Patent Law Principles and Their Potential to Change the Cannabis Industry

Patent Law Principles and Their Potential to Change the Cannabis Industry

When it comes to protecting technological innovation and achievements, savvy businesses and inventors typically rely on patents to protect their hard work, research, development and investments. Unfortunately, many cannabis businesses do not realize that their marijuana-related innovations can be patented as well, even though marijuana remains illegal under federal law. In fact, as social views on the use of cannabis continue to rapidly change, legal regulations and restrictions will also change, especially since cannabis has been shown to have many practical uses beyond just recreational use. Importantly, it is likely that there are many more useful applications for cannabis that have yet to be discovered and knowing the basics of patent law can help inventors of cannabis-related products know when they should seek protection for their innovations in this rapidly growing field.

Why Businesses Need Patents

Obtaining a patent is an important intellectual property right for a business, as it provides the ability to enforce their rights in court against any infringer, no matter the state they reside or operate in, thus securing their investment and hard work.

There are three types of patents in the United States used to protect inventions:

  1. Utility patents: A utility patent includes machines, processes, manufactured articles, and compositions of matters.
  2. Design patents: A design patent covers the ornamental features (i.e., look and feel) of a manufactured good.
  3. Plant patents: A plant patent may be obtained for new plant varieties that are stably reproduced by asexual propagation.

The History Behind Patent Law

To better understand the juxtaposition of patent law, innovation and cannabis, a brief history is in order. First, one of the main principles of patent law, as outlined in the U.S. Constitution, is to promote the progress of science and useful arts for the benefit of the public. This is achieved by balancing the interests of inventors on one hand and the interest of the public on the other. Inventors are rewarded a limited monopoly (i.e. a patent) on their invention (i.e. a solution to a specific technological problem) in exchange for disclosure, leading directly to the progress of science and useful arts for the benefit of the public. Thus, a patent is a set of exclusive rights granted to an inventor by the federal government for a limited time in exchange for detailed public disclosure of an invention.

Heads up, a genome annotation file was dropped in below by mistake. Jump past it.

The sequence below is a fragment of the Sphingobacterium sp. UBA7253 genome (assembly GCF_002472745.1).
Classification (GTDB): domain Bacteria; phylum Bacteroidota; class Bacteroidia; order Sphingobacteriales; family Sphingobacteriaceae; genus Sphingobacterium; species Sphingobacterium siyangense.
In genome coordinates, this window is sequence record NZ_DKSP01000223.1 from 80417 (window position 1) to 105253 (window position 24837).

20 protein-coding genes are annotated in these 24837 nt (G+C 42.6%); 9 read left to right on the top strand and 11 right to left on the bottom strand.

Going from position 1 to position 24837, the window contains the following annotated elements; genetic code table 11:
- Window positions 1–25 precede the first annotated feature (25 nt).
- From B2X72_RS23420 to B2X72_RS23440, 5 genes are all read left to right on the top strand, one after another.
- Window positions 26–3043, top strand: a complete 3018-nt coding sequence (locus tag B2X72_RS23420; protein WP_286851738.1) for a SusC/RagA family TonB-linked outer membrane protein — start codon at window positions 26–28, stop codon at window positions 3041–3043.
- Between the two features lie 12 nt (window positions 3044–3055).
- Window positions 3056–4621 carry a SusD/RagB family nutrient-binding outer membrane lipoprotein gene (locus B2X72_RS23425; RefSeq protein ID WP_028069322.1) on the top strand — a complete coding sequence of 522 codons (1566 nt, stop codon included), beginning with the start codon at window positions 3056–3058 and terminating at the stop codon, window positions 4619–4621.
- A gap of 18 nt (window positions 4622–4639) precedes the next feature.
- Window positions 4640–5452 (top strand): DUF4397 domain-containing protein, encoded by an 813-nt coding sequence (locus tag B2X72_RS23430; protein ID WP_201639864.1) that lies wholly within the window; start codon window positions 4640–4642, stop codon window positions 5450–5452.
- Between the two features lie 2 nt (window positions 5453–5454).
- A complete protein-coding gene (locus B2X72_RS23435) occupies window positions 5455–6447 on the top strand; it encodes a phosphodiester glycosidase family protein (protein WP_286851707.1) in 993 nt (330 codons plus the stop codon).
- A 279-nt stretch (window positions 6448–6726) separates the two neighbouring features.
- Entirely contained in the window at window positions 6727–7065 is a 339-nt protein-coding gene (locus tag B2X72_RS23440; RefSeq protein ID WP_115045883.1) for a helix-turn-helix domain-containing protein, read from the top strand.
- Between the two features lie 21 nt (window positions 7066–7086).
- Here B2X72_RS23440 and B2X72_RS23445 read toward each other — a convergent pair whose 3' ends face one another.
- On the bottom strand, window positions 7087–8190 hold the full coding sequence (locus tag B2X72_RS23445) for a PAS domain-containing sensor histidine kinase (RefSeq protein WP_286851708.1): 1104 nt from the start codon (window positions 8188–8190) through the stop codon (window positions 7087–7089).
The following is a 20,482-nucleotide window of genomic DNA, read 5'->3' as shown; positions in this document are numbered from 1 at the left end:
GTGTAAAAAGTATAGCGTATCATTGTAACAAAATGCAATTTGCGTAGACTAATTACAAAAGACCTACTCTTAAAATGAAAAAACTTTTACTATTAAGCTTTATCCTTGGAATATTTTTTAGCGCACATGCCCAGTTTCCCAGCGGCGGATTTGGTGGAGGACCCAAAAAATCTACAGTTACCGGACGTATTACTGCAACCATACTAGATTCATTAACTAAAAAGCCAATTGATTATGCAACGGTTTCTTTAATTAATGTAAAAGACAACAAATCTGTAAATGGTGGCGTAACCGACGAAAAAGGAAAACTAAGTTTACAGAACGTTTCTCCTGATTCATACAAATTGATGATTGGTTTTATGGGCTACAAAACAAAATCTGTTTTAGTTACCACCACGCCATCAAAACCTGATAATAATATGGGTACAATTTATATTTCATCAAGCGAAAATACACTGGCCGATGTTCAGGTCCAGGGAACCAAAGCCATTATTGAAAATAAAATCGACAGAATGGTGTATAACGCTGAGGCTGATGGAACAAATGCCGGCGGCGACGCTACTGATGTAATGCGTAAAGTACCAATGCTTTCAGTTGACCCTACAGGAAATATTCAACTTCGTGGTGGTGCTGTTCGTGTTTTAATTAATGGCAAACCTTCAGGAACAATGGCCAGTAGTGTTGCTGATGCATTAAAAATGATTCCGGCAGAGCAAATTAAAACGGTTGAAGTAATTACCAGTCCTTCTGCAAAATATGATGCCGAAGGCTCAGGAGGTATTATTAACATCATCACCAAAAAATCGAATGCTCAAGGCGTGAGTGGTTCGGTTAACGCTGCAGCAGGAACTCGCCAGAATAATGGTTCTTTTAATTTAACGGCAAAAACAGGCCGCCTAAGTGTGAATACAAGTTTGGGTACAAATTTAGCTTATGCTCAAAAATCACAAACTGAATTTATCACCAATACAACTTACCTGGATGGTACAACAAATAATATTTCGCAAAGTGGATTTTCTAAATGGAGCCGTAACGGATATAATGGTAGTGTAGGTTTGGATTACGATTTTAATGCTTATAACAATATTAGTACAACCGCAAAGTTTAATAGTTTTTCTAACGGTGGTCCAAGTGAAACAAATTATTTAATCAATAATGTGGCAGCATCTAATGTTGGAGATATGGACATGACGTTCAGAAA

The Controlled Substances Act (CSA) was enacted in 1970 and established the framework by which the federal government regulates the use of controlled substances such as marijuana for legitimate medical, scientific, research, and industrial purposes, and for preventing such substances from being diverted for illegal purposes. The CSA assigns various plants, drugs, and chemicals (such as narcotics, stimulants, depressants, hallucinogens, and anabolic steroids) to one of five schedules based on the substance’s medical use, potential for abuse, and safety or dependence liability. The five schedules of the Controlled Substances Act (CSA) are as follows:

Schedule I

Substances in this schedule have no currently accepted medical use in the United States, a lack of accepted safety for use under medical supervision, and a high potential for abuse.

Schedule 2

The drug has a high potential for abuse. The drug has a currently accepted medical use in treatment in the United States or a currently accepted medical use with severe restrictions. Abuse of the drug may lead to severe psychological or physical dependence.

Schedule 3

The drug has a potential for abuse less than the drugs in Schedules 1 and 2. The drug has a currently accepted medical use in treatment in the United States. Abuse of the drug may lead to moderate or low physical dependence or high psychological dependence.

Schedule 4

The drug has a low potential for abuse relative to the drugs in Schedule 3. The drug has a currently accepted medical use in treatment in the United States. Abuse of the drug may lead to limited physical dependence or psychological dependence relative to the drugs in schedule 3.

Schedule 5

The drug has a low potential for abuse relative to the drugs in Schedule 4. The drug has a currently accepted medical use in treatment in the United States. Abuse of the drug may lead to limited physical dependence or psychological dependence relative to the drugs in schedule 4.

About the Drug Enforcement Agency